At Fort Hood, Only Numbness

No big displays for 13 dead in place that has seen 8 years of death
By Jane Yager,  Newser Staff
Posted Nov 9, 2009 9:51 AM CST
Army Pfc. Joseph Foster, who was wounded during the Fort Hood shooting, along with his wife Mandi and 6-month-old daughter Keilee, speaks to the media Nov. 8, 2009 in Fort Hood, Texas.   (AP Photo/Larry W Smith, Pool)
camera-icon View 4 more images

(Newser) – Death is no stranger at Fort Hood, where eight years of war have spawned a numbness that persists even after last week's shootings. No large-scale memorials have been made in honor of the 13 dead; the only signs of the tragedy are lowered flags and a small bouquet and balloon near the crime scene, reports the Washington Post. But the enduring pain is apparent.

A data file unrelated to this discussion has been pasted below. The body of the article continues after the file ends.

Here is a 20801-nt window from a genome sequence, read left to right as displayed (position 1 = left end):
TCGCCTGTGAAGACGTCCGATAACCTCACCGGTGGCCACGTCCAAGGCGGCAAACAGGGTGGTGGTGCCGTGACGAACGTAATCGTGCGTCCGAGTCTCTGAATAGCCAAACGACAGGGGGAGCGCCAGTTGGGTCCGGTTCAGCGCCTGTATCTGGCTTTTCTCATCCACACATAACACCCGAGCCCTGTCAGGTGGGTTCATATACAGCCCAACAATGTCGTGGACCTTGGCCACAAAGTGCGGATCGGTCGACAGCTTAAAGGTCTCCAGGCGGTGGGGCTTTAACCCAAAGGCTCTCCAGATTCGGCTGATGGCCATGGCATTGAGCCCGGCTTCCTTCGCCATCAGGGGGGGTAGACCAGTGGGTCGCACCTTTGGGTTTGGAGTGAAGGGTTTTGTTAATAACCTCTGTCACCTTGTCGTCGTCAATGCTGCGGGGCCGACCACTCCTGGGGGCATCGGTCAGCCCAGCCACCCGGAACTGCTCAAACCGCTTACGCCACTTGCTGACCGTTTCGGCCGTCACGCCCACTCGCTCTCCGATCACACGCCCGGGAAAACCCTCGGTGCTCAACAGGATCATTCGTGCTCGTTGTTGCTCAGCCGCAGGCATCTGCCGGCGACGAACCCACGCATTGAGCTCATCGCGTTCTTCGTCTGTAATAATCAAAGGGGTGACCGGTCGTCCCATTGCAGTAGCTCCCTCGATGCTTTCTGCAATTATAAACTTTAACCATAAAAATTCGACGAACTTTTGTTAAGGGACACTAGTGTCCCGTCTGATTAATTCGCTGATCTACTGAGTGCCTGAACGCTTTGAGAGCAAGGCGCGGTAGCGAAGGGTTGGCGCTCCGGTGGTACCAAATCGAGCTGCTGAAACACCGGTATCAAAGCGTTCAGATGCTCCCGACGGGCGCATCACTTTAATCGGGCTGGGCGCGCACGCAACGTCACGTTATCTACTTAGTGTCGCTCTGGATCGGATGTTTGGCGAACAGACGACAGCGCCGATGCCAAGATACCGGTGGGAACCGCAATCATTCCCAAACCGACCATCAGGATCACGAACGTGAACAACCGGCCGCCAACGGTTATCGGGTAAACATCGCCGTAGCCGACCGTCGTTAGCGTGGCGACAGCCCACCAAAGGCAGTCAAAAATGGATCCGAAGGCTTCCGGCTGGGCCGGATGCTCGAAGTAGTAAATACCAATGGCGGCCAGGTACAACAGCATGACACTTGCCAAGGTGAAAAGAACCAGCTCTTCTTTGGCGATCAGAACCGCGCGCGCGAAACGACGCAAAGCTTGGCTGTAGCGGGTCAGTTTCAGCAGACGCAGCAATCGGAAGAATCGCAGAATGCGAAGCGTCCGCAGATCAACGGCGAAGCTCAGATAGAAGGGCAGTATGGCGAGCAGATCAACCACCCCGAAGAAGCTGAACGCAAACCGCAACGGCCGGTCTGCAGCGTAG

New names are chiseled each month into memorials honoring the Fort Hood troops killed in Afghanistan and Iraq—500 in the past five years; a medical building has become a spiritual fitness center; the post now holds counseling, meditation, and yoga sessions. "How many tragedies can you endure without it leaving some residue on your soul?" asked a former Fort Hood chaplain. "We're suffering from a kind of emotional, spiritual and physical fatigue." And there is no rest for the weary; Fort Hood was largely back to business today, training troops who will be deployed to Iraq and Afghanistan.